I’m not one to beat a dead horse, and after writing about American Airlines’ deceptive hold policy and following up with a convincing rebuttal to my critics, I could have sworn I saw that equine cadaver lying belly-up near a DFW cargo terminal.
When Eric Childs books the wrong dates for a trip through Priceline, he thinks his entire vacation is lost. But maybe it isn’t.
“Oops, wrong dates on my Priceline reservation!”
Howard Madnick calls it the “disappearing reservation” trick. And it happened to him several times.
In just a moment, I’ll let him describe a bizarre series of circumstances that led to several reservations being made for his 12-year-old son, Harrison, and then lost. American has offered a resolution, but he wants to know: Is it enough?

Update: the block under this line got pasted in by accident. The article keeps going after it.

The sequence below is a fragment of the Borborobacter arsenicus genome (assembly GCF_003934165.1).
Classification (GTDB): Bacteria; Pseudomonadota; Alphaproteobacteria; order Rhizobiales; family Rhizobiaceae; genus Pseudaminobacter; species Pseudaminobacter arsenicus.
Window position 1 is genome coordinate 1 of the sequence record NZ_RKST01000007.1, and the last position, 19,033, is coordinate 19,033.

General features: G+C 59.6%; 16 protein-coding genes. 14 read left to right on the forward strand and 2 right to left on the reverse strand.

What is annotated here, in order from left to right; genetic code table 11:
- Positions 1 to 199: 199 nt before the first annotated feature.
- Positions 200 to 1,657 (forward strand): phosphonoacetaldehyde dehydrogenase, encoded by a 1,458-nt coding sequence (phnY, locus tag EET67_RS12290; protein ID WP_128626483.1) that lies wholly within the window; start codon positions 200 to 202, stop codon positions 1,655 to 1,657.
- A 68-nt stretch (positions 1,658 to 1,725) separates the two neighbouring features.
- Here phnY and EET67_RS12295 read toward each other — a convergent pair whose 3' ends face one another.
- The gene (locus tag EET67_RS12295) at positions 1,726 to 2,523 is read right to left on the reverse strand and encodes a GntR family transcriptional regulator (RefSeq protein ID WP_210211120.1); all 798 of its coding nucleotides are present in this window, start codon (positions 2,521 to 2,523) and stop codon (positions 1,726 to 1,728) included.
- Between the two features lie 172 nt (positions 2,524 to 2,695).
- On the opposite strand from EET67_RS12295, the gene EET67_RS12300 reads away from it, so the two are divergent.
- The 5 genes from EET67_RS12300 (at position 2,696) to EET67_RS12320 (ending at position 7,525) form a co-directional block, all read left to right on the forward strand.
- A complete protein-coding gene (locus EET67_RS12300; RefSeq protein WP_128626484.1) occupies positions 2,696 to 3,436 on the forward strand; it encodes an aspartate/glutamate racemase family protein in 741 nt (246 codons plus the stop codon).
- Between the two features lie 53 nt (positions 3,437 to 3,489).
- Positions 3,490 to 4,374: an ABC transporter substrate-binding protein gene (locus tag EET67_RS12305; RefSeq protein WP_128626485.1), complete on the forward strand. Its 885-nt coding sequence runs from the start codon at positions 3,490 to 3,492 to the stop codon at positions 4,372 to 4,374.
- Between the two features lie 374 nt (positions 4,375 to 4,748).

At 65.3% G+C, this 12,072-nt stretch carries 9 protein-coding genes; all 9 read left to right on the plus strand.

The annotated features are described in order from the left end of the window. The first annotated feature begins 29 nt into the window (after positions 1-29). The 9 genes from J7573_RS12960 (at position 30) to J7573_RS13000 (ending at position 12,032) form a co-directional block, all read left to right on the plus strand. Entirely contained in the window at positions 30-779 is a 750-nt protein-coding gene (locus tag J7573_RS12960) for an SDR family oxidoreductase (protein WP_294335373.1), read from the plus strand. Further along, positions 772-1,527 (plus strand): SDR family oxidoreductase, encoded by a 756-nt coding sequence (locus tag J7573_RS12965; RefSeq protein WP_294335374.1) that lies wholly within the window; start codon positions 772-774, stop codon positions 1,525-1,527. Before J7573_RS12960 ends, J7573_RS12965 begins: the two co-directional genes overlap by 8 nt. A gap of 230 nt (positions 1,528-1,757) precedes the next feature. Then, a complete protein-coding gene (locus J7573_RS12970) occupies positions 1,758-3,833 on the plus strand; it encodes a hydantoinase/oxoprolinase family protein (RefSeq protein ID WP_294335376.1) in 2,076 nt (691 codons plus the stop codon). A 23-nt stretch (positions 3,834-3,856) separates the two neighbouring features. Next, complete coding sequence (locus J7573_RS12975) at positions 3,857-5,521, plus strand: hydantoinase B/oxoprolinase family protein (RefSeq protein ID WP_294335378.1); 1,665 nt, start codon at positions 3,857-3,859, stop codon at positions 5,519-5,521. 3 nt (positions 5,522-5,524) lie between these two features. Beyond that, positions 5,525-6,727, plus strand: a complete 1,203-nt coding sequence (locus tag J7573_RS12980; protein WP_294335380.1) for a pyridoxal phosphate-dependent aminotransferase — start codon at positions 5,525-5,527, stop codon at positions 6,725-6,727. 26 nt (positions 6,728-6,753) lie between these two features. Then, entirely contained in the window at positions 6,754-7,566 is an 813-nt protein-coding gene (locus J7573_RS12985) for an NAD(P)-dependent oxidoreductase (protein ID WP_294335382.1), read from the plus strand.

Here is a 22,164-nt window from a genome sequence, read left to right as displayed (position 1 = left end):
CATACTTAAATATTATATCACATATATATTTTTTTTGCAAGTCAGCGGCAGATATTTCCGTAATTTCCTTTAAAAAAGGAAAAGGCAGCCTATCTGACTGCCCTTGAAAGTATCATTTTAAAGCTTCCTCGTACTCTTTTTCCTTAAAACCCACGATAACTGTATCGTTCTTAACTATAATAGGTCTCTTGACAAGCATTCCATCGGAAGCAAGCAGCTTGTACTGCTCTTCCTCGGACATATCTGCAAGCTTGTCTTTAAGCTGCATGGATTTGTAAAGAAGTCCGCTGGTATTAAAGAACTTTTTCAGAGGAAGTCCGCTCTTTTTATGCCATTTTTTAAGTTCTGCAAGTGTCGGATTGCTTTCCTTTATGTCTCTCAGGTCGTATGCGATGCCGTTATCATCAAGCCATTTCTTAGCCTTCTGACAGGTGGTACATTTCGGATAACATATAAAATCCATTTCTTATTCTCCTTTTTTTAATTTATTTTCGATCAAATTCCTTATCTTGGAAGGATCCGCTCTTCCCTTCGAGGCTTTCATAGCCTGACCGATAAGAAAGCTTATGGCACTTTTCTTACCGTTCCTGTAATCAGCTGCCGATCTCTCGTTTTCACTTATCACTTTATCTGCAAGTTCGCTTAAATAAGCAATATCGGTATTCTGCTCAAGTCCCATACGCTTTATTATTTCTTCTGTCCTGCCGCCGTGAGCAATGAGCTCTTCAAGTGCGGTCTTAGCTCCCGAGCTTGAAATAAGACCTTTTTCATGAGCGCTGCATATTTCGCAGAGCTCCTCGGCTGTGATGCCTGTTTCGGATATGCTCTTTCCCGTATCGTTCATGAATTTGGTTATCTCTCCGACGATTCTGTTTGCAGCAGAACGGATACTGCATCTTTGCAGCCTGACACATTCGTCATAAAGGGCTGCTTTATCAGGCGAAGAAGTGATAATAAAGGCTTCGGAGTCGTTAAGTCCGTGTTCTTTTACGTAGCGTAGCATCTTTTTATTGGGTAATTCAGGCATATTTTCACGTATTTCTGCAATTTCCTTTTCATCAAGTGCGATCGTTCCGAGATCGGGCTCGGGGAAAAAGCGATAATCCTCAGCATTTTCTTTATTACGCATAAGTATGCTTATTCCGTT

I’ll let you decide.
“Never mind, American Airlines — just send me a refund!”
Maybe I should change the name of this feature to “Help Me Get a Refund, Chris!”
Here’s Eileen Rees’ problem with Expedia. She’s trying to get a refund for a flight to Patagonia — a refund to which she is entitled.
Expedia says it can’t reach the airline.
“Expedia can’t find my airline’s phone number — can you help with a refund?”
No one knows exactly why part of Andrew Smith’s business class airline reservation from Salt Lake City to San Juan, Puerto Rico, vanished. But when Smith clicked on American Airlines’ website to check on his in-flight meal, he discovered he was going nowhere.